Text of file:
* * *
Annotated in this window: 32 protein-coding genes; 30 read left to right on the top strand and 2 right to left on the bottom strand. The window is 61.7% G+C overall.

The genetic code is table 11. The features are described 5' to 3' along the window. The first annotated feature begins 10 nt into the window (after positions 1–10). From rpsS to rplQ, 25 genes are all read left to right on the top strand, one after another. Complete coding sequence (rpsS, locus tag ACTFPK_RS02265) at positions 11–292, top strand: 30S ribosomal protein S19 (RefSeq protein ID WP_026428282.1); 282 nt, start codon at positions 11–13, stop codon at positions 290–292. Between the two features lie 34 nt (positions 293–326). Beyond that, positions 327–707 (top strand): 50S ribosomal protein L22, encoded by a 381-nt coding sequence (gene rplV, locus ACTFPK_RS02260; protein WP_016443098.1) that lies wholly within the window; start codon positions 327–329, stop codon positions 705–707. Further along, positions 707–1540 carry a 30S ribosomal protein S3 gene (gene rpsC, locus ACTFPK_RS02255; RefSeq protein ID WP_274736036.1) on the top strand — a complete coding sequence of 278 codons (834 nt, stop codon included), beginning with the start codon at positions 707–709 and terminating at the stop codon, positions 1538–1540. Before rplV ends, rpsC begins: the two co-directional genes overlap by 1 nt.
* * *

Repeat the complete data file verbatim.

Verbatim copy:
Annotated in this window: 32 protein-coding genes; 30 read left to right on the top strand and 2 right to left on the bottom strand. The window is 61.7% G+C overall.

The genetic code is table 11. The features are described 5' to 3' along the window. The first annotated feature begins 10 nt into the window (after positions 1–10). From rpsS to rplQ, 25 genes are all read left to right on the top strand, one after another. Complete coding sequence (rpsS, locus tag ACTFPK_RS02265) at positions 11–292, top strand: 30S ribosomal protein S19 (RefSeq protein ID WP_026428282.1); 282 nt, start codon at positions 11–13, stop codon at positions 290–292. Between the two features lie 34 nt (positions 293–326). Beyond that, positions 327–707 (top strand): 50S ribosomal protein L22, encoded by a 381-nt coding sequence (gene rplV, locus ACTFPK_RS02260; protein WP_016443098.1) that lies wholly within the window; start codon positions 327–329, stop codon positions 705–707. Further along, positions 707–1540 carry a 30S ribosomal protein S3 gene (gene rpsC, locus ACTFPK_RS02255; RefSeq protein ID WP_274736036.1) on the top strand — a complete coding sequence of 278 codons (834 nt, stop codon included), beginning with the start codon at positions 707–709 and terminating at the stop codon, positions 1538–1540. Before rplV ends, rpsC begins: the two co-directional genes overlap by 1 nt.